Waze, Esri expand partnership to provide real-time road data to cities
- Navigation app Waze and location intelligence firm Esri will offer real-time traffic information to cities for free through the Waze Connected Citizens Program, expanding on a prior partnership. The data will be available in Esri’s ArcGIS Marketplace, which allows cities to use it without purchasing additional software or writing code.
- The partnership will allow cities to see in real time the same data Waze users collect and share, including congestion, accidents and road conditions, which the companies say will allow leaders to make better and quicker decisions.
- "The Waze Connected Citizens Program is all about removing any barriers to innovation," said Adam Fried, Waze Global Partnerships manager, in a statement. "Now, with just a couple of clicks, a city can easily access and analyze Waze data within Esri ArcGIS and use those insights to improve roadway management and build safer roads for its citizens."
The announcement builds on a previous partnership between Esri and Waze, where the two firms set up a two-way data share with cities. That way, not only could Waze offer traffic information to cities, but traffic agencies could let the app know about planned road work and closures. According to TechCrunch, 700 cities are already part of the Connected Citizens Program, with more coming in each day. The latest development will make it even easier for cities to crunch Waze’s data.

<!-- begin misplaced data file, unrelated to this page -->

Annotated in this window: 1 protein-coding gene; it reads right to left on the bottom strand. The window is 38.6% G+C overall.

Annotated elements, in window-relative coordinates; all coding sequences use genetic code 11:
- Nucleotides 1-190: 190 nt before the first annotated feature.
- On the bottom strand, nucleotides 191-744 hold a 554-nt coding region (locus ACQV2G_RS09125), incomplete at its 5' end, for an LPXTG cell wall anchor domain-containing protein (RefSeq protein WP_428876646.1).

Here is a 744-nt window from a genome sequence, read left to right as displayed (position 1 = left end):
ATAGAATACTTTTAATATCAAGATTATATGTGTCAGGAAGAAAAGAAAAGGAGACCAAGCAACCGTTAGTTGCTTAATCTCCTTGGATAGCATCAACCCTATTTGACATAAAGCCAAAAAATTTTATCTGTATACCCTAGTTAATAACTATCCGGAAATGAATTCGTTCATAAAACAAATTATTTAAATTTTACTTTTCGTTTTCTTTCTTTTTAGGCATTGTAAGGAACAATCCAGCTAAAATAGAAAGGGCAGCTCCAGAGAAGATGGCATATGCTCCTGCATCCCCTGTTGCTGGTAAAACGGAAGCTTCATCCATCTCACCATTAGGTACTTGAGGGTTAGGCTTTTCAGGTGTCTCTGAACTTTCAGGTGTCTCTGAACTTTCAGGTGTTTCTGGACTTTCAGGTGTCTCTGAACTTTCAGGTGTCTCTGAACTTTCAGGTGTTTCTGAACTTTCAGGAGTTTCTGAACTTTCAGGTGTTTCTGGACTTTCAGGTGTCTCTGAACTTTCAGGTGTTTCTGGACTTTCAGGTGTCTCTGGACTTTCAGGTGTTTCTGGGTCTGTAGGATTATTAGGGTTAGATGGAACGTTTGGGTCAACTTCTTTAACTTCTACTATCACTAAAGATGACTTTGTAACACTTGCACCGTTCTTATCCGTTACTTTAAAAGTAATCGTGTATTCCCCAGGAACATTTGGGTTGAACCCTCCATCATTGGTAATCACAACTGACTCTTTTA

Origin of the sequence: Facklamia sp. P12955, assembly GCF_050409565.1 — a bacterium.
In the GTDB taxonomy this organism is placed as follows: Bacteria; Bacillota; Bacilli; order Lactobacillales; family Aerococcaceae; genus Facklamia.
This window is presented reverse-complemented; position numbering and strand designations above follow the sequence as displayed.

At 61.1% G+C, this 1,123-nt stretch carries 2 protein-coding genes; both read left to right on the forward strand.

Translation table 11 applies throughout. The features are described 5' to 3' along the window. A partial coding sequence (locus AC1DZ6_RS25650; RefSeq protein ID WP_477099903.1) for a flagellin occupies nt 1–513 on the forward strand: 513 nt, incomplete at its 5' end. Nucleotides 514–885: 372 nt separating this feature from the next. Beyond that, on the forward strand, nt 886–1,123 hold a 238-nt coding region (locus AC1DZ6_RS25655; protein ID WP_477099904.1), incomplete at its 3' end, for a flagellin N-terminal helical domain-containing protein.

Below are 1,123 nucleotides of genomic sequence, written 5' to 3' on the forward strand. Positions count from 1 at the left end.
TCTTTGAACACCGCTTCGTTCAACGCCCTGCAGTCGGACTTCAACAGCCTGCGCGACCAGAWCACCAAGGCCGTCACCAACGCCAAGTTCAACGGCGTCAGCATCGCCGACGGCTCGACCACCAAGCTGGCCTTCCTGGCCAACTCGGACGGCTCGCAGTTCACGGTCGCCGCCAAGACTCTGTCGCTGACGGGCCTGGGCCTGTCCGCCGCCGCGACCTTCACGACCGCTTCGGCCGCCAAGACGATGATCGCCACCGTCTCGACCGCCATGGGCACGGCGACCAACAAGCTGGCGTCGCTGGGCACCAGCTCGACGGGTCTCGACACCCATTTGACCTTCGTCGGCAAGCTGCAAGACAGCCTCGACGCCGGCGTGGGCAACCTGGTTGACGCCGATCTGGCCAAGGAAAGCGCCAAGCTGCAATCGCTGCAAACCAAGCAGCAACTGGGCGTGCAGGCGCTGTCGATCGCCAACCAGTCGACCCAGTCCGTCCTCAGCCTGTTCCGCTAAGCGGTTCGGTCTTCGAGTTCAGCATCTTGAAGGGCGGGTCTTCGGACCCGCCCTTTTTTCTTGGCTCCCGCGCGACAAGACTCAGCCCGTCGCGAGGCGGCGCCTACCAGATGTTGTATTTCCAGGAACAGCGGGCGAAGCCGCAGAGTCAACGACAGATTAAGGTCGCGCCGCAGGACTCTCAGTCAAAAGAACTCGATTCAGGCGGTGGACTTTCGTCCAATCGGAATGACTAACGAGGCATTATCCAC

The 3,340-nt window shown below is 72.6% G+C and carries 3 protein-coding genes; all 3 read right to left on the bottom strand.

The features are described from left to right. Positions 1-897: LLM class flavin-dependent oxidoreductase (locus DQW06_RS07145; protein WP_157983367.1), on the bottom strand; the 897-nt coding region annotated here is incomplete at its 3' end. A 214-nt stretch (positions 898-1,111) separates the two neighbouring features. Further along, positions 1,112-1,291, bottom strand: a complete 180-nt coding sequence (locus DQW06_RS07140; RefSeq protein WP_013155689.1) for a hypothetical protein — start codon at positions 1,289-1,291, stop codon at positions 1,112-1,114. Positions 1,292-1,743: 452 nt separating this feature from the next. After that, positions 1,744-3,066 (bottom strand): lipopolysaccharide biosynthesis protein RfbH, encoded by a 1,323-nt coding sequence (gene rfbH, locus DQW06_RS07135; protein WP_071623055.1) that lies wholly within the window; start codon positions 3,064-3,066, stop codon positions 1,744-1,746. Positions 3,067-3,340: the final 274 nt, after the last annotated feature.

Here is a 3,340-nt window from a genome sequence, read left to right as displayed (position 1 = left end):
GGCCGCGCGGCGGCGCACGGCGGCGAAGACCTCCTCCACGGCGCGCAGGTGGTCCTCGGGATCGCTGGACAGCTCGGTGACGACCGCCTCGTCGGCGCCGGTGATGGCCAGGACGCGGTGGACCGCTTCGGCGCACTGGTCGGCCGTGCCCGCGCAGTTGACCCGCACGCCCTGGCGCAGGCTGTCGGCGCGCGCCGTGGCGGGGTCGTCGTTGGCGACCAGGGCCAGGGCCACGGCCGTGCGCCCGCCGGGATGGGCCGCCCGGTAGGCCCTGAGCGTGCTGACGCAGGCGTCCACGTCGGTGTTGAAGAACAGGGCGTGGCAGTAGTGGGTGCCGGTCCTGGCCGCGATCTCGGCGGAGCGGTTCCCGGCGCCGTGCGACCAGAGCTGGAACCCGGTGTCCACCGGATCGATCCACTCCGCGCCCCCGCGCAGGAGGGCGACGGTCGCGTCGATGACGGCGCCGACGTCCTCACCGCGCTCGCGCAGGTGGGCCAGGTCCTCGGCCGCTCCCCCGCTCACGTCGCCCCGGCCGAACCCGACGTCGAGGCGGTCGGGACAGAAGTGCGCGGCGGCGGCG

Cities have plenty of information on their road conditions, especially with drones and smaller cameras making it easier to see a wide scope of infrastructure conditions. But the data from tech firms adds yet another powerful tool. Uber, for example, has offered data on traffic and mobility demands to cities through its Uber Movement program. In a Medium post, Uber described how its insights could help London determine the impact of closures on the city’s Tower Bridge, showing the "cascading effects ... on London’s entire transportation grid."
Security and privacy concerns remain a barrier for some governments to embrace data from private partners, although Waze and Uber promise they have anonymized the data and are presenting it in bulk.
In an opinion post for Smart Cities Dive, Johan Herrlin, CEO of ITO World, said open data is key to ensuring all forms of transportation work for all residents and tourists of a city. Herrlin wrote that a goal of "Mobility as a Service," or a move away from private ownership of vehicles, "could solve today’s issues of traffic and congestion by changing the way people and goods travel, but it can only truly be realized through access to high-quality, real-time transit data that seamlessly reflects the customer experience."
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